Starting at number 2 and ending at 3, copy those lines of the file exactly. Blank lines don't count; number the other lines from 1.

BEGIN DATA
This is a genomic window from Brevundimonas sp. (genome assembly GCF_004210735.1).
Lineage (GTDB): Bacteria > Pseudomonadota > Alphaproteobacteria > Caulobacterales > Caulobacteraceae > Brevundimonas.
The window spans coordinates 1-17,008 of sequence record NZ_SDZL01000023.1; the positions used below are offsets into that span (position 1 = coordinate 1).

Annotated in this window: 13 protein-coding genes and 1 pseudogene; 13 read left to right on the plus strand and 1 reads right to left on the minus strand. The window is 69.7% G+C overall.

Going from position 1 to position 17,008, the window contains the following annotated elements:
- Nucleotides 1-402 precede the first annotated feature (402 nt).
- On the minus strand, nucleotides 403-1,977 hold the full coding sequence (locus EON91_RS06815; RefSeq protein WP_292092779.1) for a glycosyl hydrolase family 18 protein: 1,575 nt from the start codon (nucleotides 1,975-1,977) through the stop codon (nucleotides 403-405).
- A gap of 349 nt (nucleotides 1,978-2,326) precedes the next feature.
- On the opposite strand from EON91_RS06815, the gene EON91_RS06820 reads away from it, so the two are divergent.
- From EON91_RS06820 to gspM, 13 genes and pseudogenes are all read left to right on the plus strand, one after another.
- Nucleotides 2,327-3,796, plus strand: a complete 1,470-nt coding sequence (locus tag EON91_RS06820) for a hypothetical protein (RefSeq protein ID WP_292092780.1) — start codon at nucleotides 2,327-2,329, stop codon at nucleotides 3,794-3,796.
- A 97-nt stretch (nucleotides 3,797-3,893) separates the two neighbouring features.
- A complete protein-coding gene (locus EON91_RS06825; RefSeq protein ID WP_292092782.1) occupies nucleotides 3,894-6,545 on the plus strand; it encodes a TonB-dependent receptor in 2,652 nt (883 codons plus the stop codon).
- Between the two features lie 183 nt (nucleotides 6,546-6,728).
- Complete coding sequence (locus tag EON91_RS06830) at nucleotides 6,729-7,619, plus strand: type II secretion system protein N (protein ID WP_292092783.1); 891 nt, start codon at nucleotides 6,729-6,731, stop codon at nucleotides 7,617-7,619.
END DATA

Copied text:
Lineage (GTDB): Bacteria > Pseudomonadota > Alphaproteobacteria > Caulobacterales > Caulobacteraceae > Brevundimonas.
The window spans coordinates 1-17,008 of sequence record NZ_SDZL01000023.1; the positions used below are offsets into that span (position 1 = coordinate 1).